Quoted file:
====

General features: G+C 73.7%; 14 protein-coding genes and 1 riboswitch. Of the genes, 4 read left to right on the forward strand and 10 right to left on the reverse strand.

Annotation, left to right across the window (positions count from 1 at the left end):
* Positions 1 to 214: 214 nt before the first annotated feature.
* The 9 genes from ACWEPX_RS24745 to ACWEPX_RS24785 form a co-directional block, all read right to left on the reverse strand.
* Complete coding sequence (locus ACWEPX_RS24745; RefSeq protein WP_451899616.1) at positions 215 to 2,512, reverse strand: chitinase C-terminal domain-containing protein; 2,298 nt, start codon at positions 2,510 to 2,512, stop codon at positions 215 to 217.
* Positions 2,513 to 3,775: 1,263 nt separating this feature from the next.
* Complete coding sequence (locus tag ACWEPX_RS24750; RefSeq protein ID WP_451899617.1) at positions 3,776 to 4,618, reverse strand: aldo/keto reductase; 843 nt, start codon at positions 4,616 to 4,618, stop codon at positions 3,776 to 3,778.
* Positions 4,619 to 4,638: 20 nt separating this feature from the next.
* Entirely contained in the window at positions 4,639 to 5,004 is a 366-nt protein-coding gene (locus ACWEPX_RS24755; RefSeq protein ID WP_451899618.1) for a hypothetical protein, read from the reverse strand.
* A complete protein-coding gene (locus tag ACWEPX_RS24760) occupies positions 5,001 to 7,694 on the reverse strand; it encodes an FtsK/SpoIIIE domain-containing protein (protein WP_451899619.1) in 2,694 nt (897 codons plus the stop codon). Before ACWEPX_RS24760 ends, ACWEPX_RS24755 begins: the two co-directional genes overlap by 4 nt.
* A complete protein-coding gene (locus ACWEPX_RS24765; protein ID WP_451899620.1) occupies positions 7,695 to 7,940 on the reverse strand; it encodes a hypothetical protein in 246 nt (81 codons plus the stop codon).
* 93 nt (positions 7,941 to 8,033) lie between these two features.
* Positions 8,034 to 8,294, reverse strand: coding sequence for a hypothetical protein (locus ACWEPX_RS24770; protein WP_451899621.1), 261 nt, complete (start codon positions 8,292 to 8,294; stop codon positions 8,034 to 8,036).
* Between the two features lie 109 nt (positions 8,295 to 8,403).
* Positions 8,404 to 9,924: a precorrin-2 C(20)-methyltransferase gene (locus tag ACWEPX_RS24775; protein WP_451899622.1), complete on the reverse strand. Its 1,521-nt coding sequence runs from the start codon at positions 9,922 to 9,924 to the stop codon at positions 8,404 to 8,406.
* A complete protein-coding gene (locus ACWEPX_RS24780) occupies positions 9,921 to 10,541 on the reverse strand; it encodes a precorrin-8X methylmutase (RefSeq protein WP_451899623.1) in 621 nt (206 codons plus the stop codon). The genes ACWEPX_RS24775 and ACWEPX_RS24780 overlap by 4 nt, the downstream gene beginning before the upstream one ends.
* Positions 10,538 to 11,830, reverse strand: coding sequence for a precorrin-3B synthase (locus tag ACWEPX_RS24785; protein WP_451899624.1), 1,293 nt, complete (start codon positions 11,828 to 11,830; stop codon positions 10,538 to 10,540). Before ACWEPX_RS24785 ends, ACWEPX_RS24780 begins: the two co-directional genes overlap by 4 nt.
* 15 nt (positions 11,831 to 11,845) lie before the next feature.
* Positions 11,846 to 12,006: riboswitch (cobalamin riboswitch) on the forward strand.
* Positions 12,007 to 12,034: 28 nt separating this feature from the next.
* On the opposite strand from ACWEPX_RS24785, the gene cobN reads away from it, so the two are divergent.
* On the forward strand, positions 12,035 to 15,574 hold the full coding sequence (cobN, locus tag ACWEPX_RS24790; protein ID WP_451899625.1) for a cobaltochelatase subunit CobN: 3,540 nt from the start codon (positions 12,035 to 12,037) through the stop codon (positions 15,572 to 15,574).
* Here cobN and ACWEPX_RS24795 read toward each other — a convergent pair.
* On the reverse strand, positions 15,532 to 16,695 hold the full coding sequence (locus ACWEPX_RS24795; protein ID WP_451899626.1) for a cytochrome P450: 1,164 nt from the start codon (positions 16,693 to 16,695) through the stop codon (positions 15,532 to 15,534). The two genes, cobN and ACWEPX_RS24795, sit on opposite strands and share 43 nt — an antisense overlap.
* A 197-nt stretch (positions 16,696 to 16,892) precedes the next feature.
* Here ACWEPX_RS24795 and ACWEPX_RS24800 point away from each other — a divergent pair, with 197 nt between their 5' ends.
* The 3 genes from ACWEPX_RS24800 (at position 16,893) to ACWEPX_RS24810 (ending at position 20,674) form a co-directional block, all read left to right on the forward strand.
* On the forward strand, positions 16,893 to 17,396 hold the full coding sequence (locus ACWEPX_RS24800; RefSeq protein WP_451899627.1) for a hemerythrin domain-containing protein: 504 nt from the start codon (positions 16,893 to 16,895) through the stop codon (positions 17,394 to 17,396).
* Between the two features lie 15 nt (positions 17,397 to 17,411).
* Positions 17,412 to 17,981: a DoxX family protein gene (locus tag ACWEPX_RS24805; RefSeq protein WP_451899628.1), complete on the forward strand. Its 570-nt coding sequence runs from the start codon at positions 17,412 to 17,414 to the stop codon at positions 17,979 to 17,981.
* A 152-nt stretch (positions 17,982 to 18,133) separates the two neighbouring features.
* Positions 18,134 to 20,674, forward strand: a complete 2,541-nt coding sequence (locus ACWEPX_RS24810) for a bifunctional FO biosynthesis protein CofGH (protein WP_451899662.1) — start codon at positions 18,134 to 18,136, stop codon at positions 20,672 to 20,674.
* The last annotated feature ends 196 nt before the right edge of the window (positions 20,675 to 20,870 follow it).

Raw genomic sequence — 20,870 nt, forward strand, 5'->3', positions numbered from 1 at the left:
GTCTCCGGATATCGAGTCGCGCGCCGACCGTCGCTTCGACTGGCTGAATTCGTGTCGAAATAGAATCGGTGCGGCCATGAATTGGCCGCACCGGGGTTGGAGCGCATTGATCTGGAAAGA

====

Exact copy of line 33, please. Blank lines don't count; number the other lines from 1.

* The last annotated feature ends 196 nt before the right edge of the window (positions 20,675 to 20,870 follow it).